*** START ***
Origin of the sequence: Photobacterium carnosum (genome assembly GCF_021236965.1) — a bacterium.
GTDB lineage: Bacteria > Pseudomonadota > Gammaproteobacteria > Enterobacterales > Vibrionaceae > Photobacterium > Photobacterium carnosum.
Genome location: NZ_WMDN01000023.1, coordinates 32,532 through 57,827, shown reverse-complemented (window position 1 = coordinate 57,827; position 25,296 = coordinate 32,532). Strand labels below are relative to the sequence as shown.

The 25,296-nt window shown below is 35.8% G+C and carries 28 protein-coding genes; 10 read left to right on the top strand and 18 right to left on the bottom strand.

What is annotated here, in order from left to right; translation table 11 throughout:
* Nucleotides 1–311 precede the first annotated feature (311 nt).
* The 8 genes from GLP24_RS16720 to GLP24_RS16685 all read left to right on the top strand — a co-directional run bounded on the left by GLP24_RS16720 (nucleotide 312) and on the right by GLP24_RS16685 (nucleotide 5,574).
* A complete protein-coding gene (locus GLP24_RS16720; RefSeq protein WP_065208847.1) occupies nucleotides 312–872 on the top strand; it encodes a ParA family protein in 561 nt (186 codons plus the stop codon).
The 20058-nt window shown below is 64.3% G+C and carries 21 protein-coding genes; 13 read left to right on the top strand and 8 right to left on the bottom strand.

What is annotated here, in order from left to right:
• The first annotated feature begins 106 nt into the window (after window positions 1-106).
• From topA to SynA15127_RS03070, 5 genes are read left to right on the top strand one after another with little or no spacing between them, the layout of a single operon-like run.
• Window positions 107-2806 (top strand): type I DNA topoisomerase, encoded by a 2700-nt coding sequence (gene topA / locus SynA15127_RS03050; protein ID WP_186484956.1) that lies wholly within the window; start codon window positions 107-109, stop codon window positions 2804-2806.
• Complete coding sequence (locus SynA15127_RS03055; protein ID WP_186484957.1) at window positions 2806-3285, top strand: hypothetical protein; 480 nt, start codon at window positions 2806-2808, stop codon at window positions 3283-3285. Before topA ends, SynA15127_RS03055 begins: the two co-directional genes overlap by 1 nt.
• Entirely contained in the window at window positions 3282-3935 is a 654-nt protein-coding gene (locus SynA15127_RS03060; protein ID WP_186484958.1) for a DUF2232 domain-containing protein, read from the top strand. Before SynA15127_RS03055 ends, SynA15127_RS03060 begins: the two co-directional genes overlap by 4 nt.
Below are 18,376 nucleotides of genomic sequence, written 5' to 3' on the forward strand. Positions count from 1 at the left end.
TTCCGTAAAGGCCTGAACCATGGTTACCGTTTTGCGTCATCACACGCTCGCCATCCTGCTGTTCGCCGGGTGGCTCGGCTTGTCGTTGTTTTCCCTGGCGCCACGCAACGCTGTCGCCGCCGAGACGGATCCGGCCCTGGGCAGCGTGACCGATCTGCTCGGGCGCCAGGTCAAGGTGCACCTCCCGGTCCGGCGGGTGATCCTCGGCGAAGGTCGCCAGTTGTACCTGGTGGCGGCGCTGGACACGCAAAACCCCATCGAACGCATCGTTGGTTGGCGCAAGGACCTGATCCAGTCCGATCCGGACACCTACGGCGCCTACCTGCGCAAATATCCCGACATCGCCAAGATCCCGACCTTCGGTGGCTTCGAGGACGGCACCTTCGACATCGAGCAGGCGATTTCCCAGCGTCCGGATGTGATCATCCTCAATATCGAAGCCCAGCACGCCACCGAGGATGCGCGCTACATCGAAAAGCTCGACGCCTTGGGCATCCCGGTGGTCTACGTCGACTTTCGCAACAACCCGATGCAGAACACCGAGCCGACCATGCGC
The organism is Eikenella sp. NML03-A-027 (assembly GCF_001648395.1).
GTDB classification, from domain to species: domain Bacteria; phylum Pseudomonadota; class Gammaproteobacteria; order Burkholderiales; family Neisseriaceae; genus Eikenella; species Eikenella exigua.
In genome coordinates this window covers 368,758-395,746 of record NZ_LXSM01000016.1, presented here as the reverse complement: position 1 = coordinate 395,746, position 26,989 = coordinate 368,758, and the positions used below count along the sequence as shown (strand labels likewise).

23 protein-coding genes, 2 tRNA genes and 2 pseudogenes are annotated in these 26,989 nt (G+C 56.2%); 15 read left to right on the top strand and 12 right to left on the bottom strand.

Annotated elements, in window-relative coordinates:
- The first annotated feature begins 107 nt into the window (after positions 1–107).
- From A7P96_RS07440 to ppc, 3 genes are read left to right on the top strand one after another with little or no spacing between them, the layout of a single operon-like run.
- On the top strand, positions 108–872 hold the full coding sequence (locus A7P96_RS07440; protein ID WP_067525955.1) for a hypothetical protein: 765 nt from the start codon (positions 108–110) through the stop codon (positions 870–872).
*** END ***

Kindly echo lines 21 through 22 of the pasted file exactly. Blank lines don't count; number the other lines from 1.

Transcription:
23 protein-coding genes, 2 tRNA genes and 2 pseudogenes are annotated in these 26,989 nt (G+C 56.2%); 15 read left to right on the top strand and 12 right to left on the bottom strand.

Annotated elements, in window-relative coordinates: